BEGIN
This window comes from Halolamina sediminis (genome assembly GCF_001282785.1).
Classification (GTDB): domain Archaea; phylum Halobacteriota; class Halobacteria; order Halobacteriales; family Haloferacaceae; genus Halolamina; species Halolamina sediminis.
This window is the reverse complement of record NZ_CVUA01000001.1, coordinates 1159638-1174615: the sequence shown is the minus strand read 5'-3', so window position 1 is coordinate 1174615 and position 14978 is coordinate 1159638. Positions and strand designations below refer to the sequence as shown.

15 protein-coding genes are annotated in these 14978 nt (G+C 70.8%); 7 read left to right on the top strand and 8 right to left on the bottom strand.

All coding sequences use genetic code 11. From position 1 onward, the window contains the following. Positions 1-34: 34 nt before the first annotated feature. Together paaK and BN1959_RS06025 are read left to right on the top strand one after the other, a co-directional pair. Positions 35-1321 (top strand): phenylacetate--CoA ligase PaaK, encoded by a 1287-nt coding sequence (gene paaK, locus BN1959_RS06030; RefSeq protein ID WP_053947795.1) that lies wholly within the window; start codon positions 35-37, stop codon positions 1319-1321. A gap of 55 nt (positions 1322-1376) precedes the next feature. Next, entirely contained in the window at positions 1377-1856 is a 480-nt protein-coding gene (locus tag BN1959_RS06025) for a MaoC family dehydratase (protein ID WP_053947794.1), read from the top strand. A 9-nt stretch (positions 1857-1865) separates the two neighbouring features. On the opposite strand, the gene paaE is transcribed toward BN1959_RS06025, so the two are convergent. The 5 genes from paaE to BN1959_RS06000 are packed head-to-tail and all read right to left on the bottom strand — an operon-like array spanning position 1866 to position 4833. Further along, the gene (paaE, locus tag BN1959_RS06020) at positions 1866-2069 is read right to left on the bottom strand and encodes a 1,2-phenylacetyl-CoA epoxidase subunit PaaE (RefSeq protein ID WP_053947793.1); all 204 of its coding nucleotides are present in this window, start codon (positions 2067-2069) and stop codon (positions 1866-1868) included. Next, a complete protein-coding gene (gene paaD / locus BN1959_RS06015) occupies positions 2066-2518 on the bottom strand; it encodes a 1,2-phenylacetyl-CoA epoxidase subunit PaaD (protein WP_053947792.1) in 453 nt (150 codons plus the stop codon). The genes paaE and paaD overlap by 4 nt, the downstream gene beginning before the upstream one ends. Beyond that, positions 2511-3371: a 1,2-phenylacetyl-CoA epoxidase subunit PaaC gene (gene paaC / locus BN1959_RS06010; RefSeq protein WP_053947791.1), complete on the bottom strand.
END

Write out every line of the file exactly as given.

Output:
This window comes from Halolamina sediminis (genome assembly GCF_001282785.1).
Classification (GTDB): domain Archaea; phylum Halobacteriota; class Halobacteria; order Halobacteriales; family Haloferacaceae; genus Halolamina; species Halolamina sediminis.
This window is the reverse complement of record NZ_CVUA01000001.1, coordinates 1159638-1174615: the sequence shown is the minus strand read 5'-3', so window position 1 is coordinate 1174615 and position 14978 is coordinate 1159638. Positions and strand designations below refer to the sequence as shown.

15 protein-coding genes are annotated in these 14978 nt (G+C 70.8%); 7 read left to right on the top strand and 8 right to left on the bottom strand.

All coding sequences use genetic code 11. From position 1 onward, the window contains the following. Positions 1-34: 34 nt before the first annotated feature. Together paaK and BN1959_RS06025 are read left to right on the top strand one after the other, a co-directional pair. Positions 35-1321 (top strand): phenylacetate--CoA ligase PaaK, encoded by a 1287-nt coding sequence (gene paaK, locus BN1959_RS06030; RefSeq protein ID WP_053947795.1) that lies wholly within the window; start codon positions 35-37, stop codon positions 1319-1321. A gap of 55 nt (positions 1322-1376) precedes the next feature. Next, entirely contained in the window at positions 1377-1856 is a 480-nt protein-coding gene (locus tag BN1959_RS06025) for a MaoC family dehydratase (protein ID WP_053947794.1), read from the top strand. A 9-nt stretch (positions 1857-1865) separates the two neighbouring features. On the opposite strand, the gene paaE is transcribed toward BN1959_RS06025, so the two are convergent. The 5 genes from paaE to BN1959_RS06000 are packed head-to-tail and all read right to left on the bottom strand — an operon-like array spanning position 1866 to position 4833. Further along, the gene (paaE, locus tag BN1959_RS06020) at positions 1866-2069 is read right to left on the bottom strand and encodes a 1,2-phenylacetyl-CoA epoxidase subunit PaaE (RefSeq protein ID WP_053947793.1); all 204 of its coding nucleotides are present in this window, start codon (positions 2067-2069) and stop codon (positions 1866-1868) included. Next, a complete protein-coding gene (gene paaD / locus BN1959_RS06015) occupies positions 2066-2518 on the bottom strand; it encodes a 1,2-phenylacetyl-CoA epoxidase subunit PaaD (protein WP_053947792.1) in 453 nt (150 codons plus the stop codon). The genes paaE and paaD overlap by 4 nt, the downstream gene beginning before the upstream one ends. Beyond that, positions 2511-3371: a 1,2-phenylacetyl-CoA epoxidase subunit PaaC gene (gene paaC / locus BN1959_RS06010; RefSeq protein WP_053947791.1), complete on the bottom strand.